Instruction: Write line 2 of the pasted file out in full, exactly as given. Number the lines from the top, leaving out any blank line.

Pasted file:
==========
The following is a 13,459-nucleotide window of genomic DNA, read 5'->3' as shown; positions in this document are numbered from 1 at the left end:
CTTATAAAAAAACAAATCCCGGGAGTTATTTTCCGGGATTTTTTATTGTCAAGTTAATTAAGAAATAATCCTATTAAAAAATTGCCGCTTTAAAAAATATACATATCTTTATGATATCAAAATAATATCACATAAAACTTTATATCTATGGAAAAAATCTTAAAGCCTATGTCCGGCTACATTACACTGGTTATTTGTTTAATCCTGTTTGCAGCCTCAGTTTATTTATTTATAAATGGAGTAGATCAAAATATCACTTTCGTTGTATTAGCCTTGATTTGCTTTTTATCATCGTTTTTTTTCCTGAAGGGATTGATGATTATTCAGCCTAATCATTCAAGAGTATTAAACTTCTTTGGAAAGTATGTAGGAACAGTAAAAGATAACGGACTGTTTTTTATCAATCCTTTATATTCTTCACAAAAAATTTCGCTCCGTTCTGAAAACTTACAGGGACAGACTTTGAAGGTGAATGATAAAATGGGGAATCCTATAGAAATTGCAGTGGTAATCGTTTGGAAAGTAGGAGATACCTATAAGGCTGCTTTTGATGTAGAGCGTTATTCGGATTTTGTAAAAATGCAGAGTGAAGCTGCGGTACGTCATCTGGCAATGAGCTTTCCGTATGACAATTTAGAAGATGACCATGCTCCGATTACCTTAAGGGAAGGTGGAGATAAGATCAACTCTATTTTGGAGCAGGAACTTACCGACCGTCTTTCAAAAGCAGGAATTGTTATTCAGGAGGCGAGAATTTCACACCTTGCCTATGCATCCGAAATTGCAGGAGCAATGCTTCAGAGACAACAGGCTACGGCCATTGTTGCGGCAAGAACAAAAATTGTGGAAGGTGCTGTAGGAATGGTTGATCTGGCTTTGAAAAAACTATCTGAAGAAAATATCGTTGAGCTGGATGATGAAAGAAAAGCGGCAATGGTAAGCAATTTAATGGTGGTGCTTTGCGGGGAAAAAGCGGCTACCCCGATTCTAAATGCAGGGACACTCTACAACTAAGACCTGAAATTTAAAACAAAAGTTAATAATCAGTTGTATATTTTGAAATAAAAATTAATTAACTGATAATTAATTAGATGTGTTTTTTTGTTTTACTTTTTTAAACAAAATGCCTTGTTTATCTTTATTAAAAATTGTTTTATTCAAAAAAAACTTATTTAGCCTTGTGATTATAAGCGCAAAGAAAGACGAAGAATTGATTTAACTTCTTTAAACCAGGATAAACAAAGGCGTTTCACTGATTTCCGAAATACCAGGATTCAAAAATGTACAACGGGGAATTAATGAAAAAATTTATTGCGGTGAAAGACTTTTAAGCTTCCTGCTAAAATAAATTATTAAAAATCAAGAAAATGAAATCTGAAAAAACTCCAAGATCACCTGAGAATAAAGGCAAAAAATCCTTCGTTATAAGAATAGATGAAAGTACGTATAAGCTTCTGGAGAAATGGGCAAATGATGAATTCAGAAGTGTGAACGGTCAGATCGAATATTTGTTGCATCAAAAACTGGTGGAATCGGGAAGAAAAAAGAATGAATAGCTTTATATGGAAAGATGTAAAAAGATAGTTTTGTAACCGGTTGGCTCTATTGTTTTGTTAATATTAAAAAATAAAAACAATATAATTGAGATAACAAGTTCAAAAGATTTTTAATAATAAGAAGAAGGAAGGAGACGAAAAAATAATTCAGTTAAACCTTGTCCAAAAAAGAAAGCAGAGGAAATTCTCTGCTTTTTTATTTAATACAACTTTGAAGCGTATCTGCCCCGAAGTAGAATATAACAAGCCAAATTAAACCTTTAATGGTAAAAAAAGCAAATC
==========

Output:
CTTATAAAAAAACAAATCCCGGGAGTTATTTTCCGGGATTTTTTATTGTCAAGTTAATTAAGAAATAATCCTATTAAAAAATTGCCGCTTTAAAAAATATACATATCTTTATGATATCAAAATAATATCACATAAAACTTTATATCTATGGAAAAAATCTTAAAGCCTATGTCCGGCTACATTACACTGGTTATTTGTTTAATCCTGTTTGCAGCCTCAGTTTATTTATTTATAAATGGAGTAGATCAAAATATCACTTTCGTTGTATTAGCCTTGATTTGCTTTTTATCATCGTTTTTTTTCCTGAAGGGATTGATGATTATTCAGCCTAATCATTCAAGAGTATTAAACTTCTTTGGAAAGTATGTAGGAACAGTAAAAGATAACGGACTGTTTTTTATCAATCCTTTATATTCTTCACAAAAAATTTCGCTCCGTTCTGAAAACTTACAGGGACAGACTTTGAAGGTGAATGATAAAATGGGGAATCCTATAGAAATTGCAGTGGTAATCGTTTGGAAAGTAGGAGATACCTATAAGGCTGCTTTTGATGTAGAGCGTTATTCGGATTTTGTAAAAATGCAGAGTGAAGCTGCGGTACGTCATCTGGCAATGAGCTTTCCGTATGACAATTTAGAAGATGACCATGCTCCGATTACCTTAAGGGAAGGTGGAGATAAGATCAACTCTATTTTGGAGCAGGAACTTACCGACCGTCTTTCAAAAGCAGGAATTGTTATTCAGGAGGCGAGAATTTCACACCTTGCCTATGCATCCGAAATTGCAGGAGCAATGCTTCAGAGACAACAGGCTACGGCCATTGTTGCGGCAAGAACAAAAATTGTGGAAGGTGCTGTAGGAATGGTTGATCTGGCTTTGAAAAAACTATCTGAAGAAAATATCGTTGAGCTGGATGATGAAAGAAAAGCGGCAATGGTAAGCAATTTAATGGTGGTGCTTTGCGGGGAAAAAGCGGCTACCCCGATTCTAAATGCAGGGACACTCTACAACTAAGACCTGAAATTTAAAACAAAAGTTAATAATCAGTTGTATATTTTGAAATAAAAATTAATTAACTGATAATTAATTAGATGTGTTTTTTTGTTTTACTTTTTTAAACAAAATGCCTTGTTTATCTTTATTAAAAATTGTTTTATTCAAAAAAAACTTATTTAGCCTTGTGATTATAAGCGCAAAGAAAGACGAAGAATTGATTTAACTTCTTTAAACCAGGATAAACAAAGGCGTTTCACTGATTTCCGAAATACCAGGATTCAAAAATGTACAACGGGGAATTAATGAAAAAATTTATTGCGGTGAAAGACTTTTAAGCTTCCTGCTAAAATAAATTATTAAAAATCAAGAAAATGAAATCTGAAAAAACTCCAAGATCACCTGAGAATAAAGGCAAAAAATCCTTCGTTATAAGAATAGATGAAAGTACGTATAAGCTTCTGGAGAAATGGGCAAATGATGAATTCAGAAGTGTGAACGGTCAGATCGAATATTTGTTGCATCAAAAACTGGTGGAATCGGGAAGAAAAAAGAATGAATAGCTTTATATGGAAAGATGTAAAAAGATAGTTTTGTAACCGGTTGGCTCTATTGTTTTGTTAATATTAAAAAATAAAAACAATATAATTGAGATAACAAGTTCAAAAGATTTTTAATAATAAGAAGAAGGAAGGAGACGAAAAAATAATTCAGTTAAACCTTGTCCAAAAAAGAAAGCAGAGGAAATTCTCTGCTTTTTTATTTAATACAACTTTGAAGCGTATCTGCCCCGAAGTAGAATATAACAAGCCAAATTAAACCTTTAATGGTAAAAAAAGCAAATC